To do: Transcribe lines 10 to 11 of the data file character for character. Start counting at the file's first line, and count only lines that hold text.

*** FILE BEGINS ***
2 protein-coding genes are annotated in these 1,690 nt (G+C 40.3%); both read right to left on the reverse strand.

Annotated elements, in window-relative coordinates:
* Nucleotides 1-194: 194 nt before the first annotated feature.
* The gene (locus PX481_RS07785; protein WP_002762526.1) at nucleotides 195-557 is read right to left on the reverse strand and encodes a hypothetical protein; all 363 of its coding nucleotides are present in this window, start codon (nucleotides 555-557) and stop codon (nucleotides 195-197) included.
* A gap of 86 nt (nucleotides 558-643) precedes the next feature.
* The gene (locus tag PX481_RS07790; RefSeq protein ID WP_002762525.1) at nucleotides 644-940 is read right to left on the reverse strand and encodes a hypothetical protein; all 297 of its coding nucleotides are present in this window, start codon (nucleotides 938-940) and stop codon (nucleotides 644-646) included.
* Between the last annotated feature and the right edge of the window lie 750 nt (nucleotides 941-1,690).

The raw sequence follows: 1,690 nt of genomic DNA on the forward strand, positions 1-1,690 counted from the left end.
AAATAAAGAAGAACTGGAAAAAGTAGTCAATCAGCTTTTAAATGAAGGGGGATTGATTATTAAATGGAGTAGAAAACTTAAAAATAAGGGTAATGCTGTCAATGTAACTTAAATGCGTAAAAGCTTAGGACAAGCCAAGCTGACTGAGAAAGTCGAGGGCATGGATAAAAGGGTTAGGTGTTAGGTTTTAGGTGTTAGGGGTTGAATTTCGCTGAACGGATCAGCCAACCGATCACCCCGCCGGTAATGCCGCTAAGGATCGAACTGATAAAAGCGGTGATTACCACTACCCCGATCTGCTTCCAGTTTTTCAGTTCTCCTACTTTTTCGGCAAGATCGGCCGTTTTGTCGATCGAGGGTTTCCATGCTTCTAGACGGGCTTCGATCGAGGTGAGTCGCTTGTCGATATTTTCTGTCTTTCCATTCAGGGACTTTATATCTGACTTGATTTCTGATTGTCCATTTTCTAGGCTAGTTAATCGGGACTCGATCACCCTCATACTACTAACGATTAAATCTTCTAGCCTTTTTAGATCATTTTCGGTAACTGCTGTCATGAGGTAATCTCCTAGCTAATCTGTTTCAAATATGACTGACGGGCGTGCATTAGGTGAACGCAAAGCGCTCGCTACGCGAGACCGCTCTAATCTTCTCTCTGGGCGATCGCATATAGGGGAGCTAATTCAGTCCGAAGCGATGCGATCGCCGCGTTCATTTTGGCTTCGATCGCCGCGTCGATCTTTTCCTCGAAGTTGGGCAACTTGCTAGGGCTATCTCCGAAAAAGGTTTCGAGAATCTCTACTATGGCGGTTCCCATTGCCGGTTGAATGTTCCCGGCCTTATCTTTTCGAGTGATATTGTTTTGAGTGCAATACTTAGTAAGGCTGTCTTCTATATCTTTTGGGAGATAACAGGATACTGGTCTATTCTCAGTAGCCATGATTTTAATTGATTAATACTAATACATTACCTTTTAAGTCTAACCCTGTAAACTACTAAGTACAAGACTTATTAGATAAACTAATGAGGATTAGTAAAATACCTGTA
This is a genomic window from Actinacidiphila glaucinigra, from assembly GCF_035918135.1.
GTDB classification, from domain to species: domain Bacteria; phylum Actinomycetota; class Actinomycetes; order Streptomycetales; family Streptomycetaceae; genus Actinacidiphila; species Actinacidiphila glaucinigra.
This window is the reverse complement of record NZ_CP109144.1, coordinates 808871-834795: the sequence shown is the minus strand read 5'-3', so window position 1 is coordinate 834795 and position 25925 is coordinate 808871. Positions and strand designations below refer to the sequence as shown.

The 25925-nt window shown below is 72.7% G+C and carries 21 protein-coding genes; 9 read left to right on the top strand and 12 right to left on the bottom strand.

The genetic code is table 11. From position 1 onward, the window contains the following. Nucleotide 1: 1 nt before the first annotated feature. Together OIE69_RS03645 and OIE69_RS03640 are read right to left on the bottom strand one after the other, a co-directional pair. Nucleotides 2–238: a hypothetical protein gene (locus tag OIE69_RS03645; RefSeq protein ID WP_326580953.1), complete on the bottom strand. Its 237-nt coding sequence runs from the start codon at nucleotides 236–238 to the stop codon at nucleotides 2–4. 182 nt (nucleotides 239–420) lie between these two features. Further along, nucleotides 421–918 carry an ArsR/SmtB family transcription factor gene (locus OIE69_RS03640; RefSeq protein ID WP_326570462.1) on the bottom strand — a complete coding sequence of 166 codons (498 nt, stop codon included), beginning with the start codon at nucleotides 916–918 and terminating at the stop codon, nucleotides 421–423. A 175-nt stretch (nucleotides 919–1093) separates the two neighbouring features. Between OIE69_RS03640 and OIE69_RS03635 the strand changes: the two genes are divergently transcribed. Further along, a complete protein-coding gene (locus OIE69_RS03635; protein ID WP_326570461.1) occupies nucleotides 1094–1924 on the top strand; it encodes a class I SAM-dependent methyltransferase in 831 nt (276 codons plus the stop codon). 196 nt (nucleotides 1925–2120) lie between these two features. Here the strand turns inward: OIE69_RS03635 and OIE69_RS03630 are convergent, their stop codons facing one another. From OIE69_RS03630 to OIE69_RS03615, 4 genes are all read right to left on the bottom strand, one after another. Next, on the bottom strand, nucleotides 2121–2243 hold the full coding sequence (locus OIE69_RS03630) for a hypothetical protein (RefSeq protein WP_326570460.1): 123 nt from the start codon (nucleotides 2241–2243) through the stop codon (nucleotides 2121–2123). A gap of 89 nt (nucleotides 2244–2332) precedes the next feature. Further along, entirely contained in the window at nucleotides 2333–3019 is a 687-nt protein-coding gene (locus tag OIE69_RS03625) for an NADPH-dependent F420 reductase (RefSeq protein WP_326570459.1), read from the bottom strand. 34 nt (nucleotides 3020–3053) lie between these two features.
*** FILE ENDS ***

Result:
This is a genomic window from Actinacidiphila glaucinigra, from assembly GCF_035918135.1.
GTDB classification, from domain to species: domain Bacteria; phylum Actinomycetota; class Actinomycetes; order Streptomycetales; family Streptomycetaceae; genus Actinacidiphila; species Actinacidiphila glaucinigra.